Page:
"John, in 1846 moved into Springvale where he now lives. He has been quite a magnetic healer and has done much good.

"Sanford, after one year in Oakfield, returned to Copenhagen, NY. In 1857 he again came to Wis. And settled in Green Lake Co. In the fall of 1872 he moved into Ripon, his present home.

"Chester, in 1845 settled on the farm in Springvale, where he now lives. He was the pioneer dairyman of Wis., having put a dairy of 20 cows on his farm in 1849. In the summer of 1850 he commenced the manufacture of cheese, which he has always continued. In 1864 he built the first cheese factory in Wis. And in 1868 the first Dairymen’s Association in the state was organized in this county, of which he was elected president. In 1872 the Wis. State Dairyman’s Association was organized, he being president the first three years. At present he is president of the Northern Wis. Agricultural and Mechanical Association, and is a very successful farmer. His PO address is Brandon.

"Loren E. is a professor of music and an inventor. His occupation has been varied, and he has lived in Wisconsin, Minnesota and New York. His present residence is in Beaver Dam, where he is practicing medicine and giving medicated and electric baths.

"The ages of the eight brothers range from Sewel B., 74 years and 1 month, to Loren E., 54 years, 5 months and _ days. The aggregate ages of the eight – 525 years and 4 months. The heaviest one weighs 206 pounds, and the lightest 141 pounds. Aggregate weight of eight, 1,332 pounds. The tallest is 5 feet 10-1/4 inches, the shortest is 5 feet 5-1/2 inches. The eight can count 35 children and 47 grandchildren.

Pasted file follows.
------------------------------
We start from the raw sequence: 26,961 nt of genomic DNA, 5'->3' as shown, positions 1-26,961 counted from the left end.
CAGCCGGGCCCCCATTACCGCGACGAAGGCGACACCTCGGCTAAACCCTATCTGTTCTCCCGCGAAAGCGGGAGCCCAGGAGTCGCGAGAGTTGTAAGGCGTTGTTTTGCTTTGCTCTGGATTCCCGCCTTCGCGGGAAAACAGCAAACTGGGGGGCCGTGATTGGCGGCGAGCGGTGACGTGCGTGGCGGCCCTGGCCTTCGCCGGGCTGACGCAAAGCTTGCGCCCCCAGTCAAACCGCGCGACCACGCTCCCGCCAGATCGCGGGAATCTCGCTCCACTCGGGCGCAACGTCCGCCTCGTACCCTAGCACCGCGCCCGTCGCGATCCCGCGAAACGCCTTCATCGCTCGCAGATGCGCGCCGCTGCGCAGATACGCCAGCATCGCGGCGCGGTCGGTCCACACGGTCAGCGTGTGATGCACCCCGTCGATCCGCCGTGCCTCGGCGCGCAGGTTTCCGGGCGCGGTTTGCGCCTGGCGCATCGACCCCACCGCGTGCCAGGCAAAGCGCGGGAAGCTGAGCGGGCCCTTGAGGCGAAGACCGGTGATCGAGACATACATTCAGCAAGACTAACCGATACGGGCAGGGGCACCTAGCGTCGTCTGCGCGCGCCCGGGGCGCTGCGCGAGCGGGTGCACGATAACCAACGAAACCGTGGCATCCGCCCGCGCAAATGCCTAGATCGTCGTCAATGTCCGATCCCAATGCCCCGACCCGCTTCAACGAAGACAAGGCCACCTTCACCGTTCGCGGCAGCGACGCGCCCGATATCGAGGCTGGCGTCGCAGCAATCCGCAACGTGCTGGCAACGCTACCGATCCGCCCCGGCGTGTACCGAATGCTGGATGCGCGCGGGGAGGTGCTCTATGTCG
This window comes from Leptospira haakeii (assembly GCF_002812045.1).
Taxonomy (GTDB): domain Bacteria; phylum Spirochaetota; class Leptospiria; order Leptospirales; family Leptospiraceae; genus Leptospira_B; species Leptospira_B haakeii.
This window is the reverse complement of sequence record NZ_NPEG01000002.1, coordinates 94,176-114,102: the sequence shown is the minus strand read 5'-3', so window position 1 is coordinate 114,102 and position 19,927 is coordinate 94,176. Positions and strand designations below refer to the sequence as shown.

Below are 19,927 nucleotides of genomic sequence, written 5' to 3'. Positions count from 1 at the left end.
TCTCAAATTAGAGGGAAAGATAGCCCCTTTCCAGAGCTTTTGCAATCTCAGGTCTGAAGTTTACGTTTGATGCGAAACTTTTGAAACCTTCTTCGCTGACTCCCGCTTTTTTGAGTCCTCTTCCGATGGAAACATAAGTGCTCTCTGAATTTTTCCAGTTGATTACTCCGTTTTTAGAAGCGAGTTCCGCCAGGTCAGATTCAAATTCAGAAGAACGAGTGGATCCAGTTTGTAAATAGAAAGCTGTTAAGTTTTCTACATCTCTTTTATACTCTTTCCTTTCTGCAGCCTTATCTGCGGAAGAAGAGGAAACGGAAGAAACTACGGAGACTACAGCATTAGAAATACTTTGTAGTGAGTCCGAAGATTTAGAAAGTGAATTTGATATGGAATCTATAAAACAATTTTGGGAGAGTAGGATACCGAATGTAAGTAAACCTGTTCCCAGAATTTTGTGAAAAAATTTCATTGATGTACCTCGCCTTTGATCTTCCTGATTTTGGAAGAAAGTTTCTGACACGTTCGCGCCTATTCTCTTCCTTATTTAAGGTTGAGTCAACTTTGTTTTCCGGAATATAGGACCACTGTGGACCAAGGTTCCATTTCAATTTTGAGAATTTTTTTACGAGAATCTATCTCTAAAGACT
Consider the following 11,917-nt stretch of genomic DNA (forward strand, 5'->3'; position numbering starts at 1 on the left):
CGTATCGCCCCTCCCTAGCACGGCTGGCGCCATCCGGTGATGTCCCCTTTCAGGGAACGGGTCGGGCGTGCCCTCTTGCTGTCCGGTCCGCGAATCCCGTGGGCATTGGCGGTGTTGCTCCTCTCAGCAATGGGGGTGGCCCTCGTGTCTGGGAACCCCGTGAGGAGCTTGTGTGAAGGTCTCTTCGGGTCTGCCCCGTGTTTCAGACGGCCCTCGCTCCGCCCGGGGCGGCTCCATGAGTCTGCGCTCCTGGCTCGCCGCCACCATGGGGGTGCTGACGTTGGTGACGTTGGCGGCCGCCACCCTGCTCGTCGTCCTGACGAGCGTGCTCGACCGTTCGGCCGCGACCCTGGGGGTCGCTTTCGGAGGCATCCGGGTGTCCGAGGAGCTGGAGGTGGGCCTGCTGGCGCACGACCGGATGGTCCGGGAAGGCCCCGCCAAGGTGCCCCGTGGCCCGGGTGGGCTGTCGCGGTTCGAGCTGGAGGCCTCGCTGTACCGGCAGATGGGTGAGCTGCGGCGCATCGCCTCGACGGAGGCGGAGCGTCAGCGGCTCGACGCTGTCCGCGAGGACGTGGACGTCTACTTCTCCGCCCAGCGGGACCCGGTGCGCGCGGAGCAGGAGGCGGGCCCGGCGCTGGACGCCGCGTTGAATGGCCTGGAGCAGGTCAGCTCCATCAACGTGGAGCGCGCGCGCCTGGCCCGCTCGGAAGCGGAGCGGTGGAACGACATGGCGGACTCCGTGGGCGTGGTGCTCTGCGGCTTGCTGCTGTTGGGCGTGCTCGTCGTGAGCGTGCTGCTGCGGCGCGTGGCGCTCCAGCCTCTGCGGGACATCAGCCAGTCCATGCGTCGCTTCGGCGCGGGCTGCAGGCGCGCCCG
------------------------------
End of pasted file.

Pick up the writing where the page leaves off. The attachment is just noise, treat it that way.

'We challenge the state of Wisconsin or any other state, to produce a family of eight brothers of equal height, weight and age, or eight boys who have made better men.

Ripon, Wis. January 3, 1884.

Thursday, August 10, 2017

label those photos!

Once in a while I stumble across a photo that is a real treasure........not because of the picture itself, but because of what is written on the back of the photo.

This photo of a large group of women, is filed in the Alto Township file.  What is the group?  I really don't have a clue, but when I flipped the photo over, there in all it's glory, is a list of the people in the photo.

and here is the back

The back reads:
Back row: 1. Mrs. John Prange, 2. Mrs. Dirk Dykstra, (Our Missionary in Arabia) 3. Mrs. Henry Bossenbroek, 4. Mrs. Albert Loomans, 5. Mrs. Rudolph Kastein, 6. Mrs. Harvey Kastein, 7. Mrs. Will Veleke, 8. Mrs. B. G. Vande Zande, 9. Mrs. Will Glewen from Mina, 10. Mrs. Mose Vande Zande, 11. Mrs. Frank Straks.
2nd row: Mrs. Will Wessels, Mrs. James Westerveld, Mrs. Henry Vander Bosch, Mrs Henry Boersen, Mrs. John Kemi, Mrs. Tom Neevel, Mrs. Aalt Schouten, Mrs. J. W. Kastein, Mrs. Henry Lemmenes, Mrs. Ed Bruins, Mrs. H. J. Pietenpol (in back of her is her daughter-in-law Henry's or Will's wife), Mrs. Matt Duven, Mrs. Lydia Ter Beest, Mrs. Dick Schouten, Mrs Matt Rens, Mrs. Dick Hartgerink, Mrs. Dores Kastein, Mrs. Manus Scholten, Mrs. Chris Boom (Bertha V.Z. mother) Mrs. Henry J. Bruins, in back of her is Mrs. Henry Veenendaal, Mrs. J. W. Westerveld, Mrs. Wm. Schouten, Mrs. J.H. Straks, Mrs. Manus Veleke.
3rd row: Mrs. Dick Mouw, Mrs. Henry Prange, Mrs. B.W. Glewen, Mrs. G. J. Hekhuis (his 2nd wife), Auntie Vande Ber (she lived with Mose V.Z.s), Mrs. Gerrit Te Beest, Mrs. Reyer Schouten, Mrs. Dirk Bruins, Mrs. Dirk Ter Beest, Mrs. J. W. Glewen, Mrs. Johannes Bruins Gr.Granpas 2nd wife, Mrs. Dirk Straks, 
Front row: Mrs. Anthony Boom from N.D., Mrs. Henry Veleke, Mrs. Ed Lemmenes, Mrs. Garrit Vande Bosch, Mrs. Bert Vossekuil, Mrs. J. G. Neevel, Mrs. Gerrit Vande Zande, Mrs. Aaron Hagens, Mrs. Chris Glewen, Mrs. J. H. Kastein, Mrs. Adolph Neevel, Mrs. Hattie Meenk, Child Gordon Vande Zande, Mrs. Ed Van Beek, Mrs. Jake W., Mrs Gerrit Damsteegt.

This picture was taken by Great Uncle Gerrit Vande Zande's place on Hwy. 49 (now Roger & Catherine Kasteins home). My mother A(g)nes Duven Vande Zande wrote this on May 6, 1953